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Sugar House Journal

Chefs on Parade offers a delicious look at new homes

Jul 03, 2019 14h58 ● By Jenniffer Wardell

Chefs cook in a brand new kitchen during the 2018 Chefs on Parade event. (Courtesy of the Salt Lake Home Builders Association)

By Jenniffer Wardell | [email protected]

Before the parade, there’s a party.

As a preview to the annual Salt Lake Parade of Homes, the Salt Lake Home Builders Association is holding their annual Chefs on Parade event July 31 from 5-9 p.m. This ticketed event opens up five Parade homes to the public before the event, with professional chefs staffing the kitchens. Guests get the opportunity to linger in each home, sampling the food and interacting with the builders. 

"It's unique," said Alicia Ackerman, coordinator for the Salt Lake Parade of Homes. "There's nothing like it around here."

Now in its third year, the event only releases the addresses of the participating homes to those who buy tickets. Builders host the participants in each home, coordinating with the chef and often providing entertainment such as musicians. 

"They try to make it an experience, so the people who come want to stay and enjoy it," said Leslie Shell, parade chairman. "It's a more relaxed environment. People don't feel rushed through the home."

Though the list of chefs for this year’s event haven’t been released, participants can expect an array of appetizers from each one.

“There isn’t enough in a single home to get full on,” said Jaren Davis, president of the Salt Lake Home Builders Association. “But if you’ve eaten at every home, you get quite satisfied.” 

At the end, participants vote on both the Best Chef and Best Experience award. According to Shell, those awards are a big draw to bring chefs back to the event each year. The Park City Culinary Institute, which won the audience award the first year, has been involved with the Parade every year since.

“We like to get new chefs, but at the same time it’s fun to get returning favorites,” she said. “People who won Best Chef want to have that title again.” 

The awards have also been known to draw builders back to the event as well. 

“Builders get pretty competitive about (the Best Experience Award),” Shell said. “They want it just as much as the chefs want theirs.”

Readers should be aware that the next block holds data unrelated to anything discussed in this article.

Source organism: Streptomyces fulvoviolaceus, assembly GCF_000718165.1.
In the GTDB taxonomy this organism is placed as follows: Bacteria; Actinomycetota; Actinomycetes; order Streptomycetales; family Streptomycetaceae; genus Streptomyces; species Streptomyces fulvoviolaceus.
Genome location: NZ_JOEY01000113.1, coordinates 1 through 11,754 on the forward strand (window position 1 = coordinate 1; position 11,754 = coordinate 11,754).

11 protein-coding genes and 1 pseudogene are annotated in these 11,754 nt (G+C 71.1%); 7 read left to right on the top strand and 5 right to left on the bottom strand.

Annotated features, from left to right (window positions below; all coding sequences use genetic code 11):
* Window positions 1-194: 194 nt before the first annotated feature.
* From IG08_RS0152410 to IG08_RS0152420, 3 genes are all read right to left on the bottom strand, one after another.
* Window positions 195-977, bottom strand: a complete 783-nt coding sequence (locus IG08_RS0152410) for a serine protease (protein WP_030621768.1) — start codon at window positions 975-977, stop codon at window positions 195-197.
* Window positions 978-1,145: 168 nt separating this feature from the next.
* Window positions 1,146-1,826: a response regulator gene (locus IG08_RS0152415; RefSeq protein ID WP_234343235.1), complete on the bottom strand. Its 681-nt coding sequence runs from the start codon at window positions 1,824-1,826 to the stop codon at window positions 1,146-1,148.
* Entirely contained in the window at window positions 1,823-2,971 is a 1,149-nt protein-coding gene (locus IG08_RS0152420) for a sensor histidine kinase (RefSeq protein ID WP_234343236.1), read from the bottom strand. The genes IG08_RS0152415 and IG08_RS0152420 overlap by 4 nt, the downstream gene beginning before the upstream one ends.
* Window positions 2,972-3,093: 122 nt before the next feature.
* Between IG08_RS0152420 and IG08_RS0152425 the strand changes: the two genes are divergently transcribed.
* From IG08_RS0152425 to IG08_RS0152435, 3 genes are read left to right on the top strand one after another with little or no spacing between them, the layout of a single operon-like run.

For builders, however, the event has plenty of challenges. 

"There's a lot of time and effort that goes into it on their end," Ackerman said. "They're already really busy and stressed out trying to get the home done for the Parade of Homes, and this is an earlier deadline."

Chefs on Parade is a relatively recent addition to the Salt Lake Parade of Homes, which started in 1946. According to Davis, organizers got the idea from a similar event held in the Tri-Cities area. 

“We’re typically the front runner for ideas,” he said. “Our parade of homes was the first in the country. So it’s kind of weird for us to steal an idea.” 

Over the years, however, they’ve worked to refine it. The event originally included eight homes, but organizers found that offering more actually diluted the experience for participants.  

"People couldn't see every home, because they spent so much time in each of the homes," Davis said. "You kind of learn as you go."

There are only 400 tickets available for Chefs on Parade, and they’re only sold to people who also buy tickets for the Parade of Homes. The event sold out last year, and Ackerman said she expects it will happen again. 

"It's growing in popularity," she said. "People tell their friends, but it's so well done and exciting that they also want to repeat their experience."

Though they’ve talked about stretching the event to cover two nights, she doesn’t think it will ever become as public as the Parade of Homes.

“I like that it’s an exclusive event,” Ackerman said. “It’s a fun date night opportunity.”